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Bureacracy, plutocracy, hegemony, and pointlessness

I took a course once in something called "Philosophy of History", and found it pretty inadequate - first of all, we didn't read any Hegel (where the phrase comes from), not to mention Nietzche or Freud, and we read maybe 10 pages of Marx.  I was hoping for a little Rorty and Baudrillard, too.  After a fleeting preliminary section on issues of historiographical praxis (how is truth arrived at among historians, etc. - I found this a good start), the meat of the course was devoted to questions of determinism and the will.  Though I had little interest in this - it's something I'd largely worked out my own beliefs on, and they are now well calcified: I am a determinist through and through - it was at least stimulating to tackle an issue that engages both types of 20th century philosophers, analytic and continental; so you look at it either as a quirky offshoot of philosophy of science (how can we predict history? an analytic question) or a semi-pragmatic-looking application of metaphysics (is the possible discontinuity between the hypothetical free will and the natural causes which affect its decisionmaking the only way out of reductionism, or are there other ways out of a deterministic world? a very nebulous line of inquiry into near-mystical solutions)

I would've been perfectly content to spend a semester looking at issues of historiographical praxis, preferably in a classroom of 50% history majors, 25% philosophy majors, 25% others.  There's plenty that's quite fascinating in a timeless way, like the almost literary question of how much emphasis on great figures is appropriate to history-telling; and there's the current crop of issues, which deal with the new interconnectedness of knowledge, post-colonialist relativism, the need to grapple with the idea that certain conspiracy theories such as the Kennedy assassination will never be resolved, etc.

But there is still plenty to look at from a phenomological point of view, too.  To my mind, the idea that each little corner of human endeavor such as war, sex, chemistry or hairdressing needs its own philosophical exegesis is a natural aftereffect of each little corner having its own history.  The basic idea here is that every historian of hairdressing has a philosophical outlook on it, which is implicit in his approach to the subject (e.g. hair is essentially a mode of expression, or perhaps hair-cutting is a form of domestication and civilizing).  The problem is that those historians who produce the best history sometimes have questionable philosophy underpinning their work, skewing their conclusions.  Therefore, you need a second layer of theory to sift through the historical work in order to even it out, separate what is known and agreed on by all from what is conjectural.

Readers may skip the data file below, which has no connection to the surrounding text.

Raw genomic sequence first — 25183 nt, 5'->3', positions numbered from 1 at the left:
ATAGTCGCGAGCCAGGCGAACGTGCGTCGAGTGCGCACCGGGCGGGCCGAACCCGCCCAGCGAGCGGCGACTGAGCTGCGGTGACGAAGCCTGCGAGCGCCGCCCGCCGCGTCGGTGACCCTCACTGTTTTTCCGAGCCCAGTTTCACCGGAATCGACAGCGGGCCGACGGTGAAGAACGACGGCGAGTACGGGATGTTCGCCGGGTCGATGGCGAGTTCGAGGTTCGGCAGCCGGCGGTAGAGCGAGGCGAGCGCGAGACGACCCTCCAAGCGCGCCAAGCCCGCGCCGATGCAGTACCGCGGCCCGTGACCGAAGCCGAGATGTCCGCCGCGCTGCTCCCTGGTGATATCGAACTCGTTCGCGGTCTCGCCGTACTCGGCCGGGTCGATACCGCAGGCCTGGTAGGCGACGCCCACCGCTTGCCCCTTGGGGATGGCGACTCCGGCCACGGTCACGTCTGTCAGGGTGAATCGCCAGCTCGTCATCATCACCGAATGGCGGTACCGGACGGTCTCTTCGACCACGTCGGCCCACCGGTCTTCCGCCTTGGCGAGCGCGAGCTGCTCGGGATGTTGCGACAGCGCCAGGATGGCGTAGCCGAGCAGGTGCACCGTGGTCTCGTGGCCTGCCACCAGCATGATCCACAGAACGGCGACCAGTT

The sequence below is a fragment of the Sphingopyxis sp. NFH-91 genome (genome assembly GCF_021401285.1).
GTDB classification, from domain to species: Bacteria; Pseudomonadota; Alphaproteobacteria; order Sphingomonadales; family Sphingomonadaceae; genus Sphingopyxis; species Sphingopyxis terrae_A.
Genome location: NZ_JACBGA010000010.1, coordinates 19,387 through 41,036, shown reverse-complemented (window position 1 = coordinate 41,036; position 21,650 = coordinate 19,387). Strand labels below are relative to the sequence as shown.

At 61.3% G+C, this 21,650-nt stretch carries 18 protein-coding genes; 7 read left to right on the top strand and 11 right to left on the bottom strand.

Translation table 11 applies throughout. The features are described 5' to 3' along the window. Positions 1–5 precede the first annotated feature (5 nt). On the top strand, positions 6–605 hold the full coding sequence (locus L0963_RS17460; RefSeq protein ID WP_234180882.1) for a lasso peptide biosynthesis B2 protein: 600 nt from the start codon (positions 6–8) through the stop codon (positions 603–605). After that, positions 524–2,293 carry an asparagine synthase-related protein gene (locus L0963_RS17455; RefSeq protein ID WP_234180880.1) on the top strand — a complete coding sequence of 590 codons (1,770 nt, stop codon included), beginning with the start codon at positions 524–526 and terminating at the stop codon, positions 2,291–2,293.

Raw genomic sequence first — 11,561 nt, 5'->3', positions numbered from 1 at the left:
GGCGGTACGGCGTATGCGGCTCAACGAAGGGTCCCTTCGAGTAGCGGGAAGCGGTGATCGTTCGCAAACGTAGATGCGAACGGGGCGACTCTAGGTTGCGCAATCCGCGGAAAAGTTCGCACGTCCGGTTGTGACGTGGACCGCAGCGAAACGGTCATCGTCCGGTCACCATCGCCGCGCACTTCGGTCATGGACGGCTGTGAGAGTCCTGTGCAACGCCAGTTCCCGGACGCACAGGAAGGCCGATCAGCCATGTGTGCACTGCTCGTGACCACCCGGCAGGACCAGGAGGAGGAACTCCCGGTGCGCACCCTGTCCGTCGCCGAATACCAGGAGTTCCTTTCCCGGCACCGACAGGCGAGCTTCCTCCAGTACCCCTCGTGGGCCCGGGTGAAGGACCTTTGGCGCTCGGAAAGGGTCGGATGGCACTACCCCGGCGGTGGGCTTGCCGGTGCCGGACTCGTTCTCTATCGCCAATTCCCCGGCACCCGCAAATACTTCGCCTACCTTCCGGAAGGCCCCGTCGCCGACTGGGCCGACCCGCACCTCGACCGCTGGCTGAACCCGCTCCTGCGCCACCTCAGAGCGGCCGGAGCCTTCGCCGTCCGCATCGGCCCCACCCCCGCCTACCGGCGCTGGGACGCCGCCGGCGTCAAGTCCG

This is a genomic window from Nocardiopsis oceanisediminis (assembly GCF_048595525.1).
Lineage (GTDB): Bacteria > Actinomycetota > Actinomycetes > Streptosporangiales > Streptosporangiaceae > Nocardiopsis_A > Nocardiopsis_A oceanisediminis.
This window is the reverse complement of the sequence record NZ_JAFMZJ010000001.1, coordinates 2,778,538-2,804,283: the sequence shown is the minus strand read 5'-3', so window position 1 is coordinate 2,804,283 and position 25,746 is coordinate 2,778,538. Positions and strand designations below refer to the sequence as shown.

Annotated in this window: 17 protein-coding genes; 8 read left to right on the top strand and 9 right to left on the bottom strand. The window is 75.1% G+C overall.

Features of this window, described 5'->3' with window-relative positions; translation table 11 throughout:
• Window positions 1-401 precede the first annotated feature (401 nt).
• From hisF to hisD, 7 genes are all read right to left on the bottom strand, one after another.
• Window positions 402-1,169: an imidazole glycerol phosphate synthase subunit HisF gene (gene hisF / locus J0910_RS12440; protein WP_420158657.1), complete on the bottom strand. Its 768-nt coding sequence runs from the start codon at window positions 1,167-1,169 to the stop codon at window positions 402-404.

I felt for a long time in the English major ghetto that a pleasant revolution might be enacted by swapping roles, literally, with the history department.  All the English majors could spend a year reading nonfiction of various types, mainly political and social histories, and dealing with these texts in an "English majory" way.  Looking at the narrative structure and so forth.  Figuring out what makes a popular history better than an unpopular one - such an important issue.  The historians, for their part, might try to clean up the messiness of English lit. theory, try to map it out better - when symbolism was happening in France, influenced in part by factors x, y & z in world history, what was happening in the Middle East, Asia, Latin America?  What are the connections?  You can't do this in English lit because you have to focus so narrowly in subject: historians are good at focusing narrowly on any axis (time, subject, nation, etc.).

Of course, the main problem with this random thoughtlet is that it would be impossible for anything so free-form and experimental to happen at a university, because it's a giant bureacracy.  There's a very narrow view of what kinds of history writing and lit crit research are worthwhile, enforced by the nature of the educational system, everybody knows this.  And in the end most people feel it doesn't matter - who cares that the best historians succeed in part because they are smooth and interesting word-wielders?  Who cares that English lit is quite simply a formless morass of talk, without any pretense to organization?  It doesn't affect the price of gas or how people vote or anything, does it?

I'm going somewhere with this, incidentally.  It's just a metaphor, really, for what I think is the major challenge facing the human race right now.  In order to see things my way, you have to search for the unifying principle that explains that stultifying bureacracy, and the attendant corrosive plutocracy; you need to connect that with the hegemony of the system, its monopolistic control of thought and option; and how that relates to the purpose of it all, or lack thereof.

That's what I'm searching for, that unifying principle.  I'm going to write about this all next week.  I think this idea has legs.
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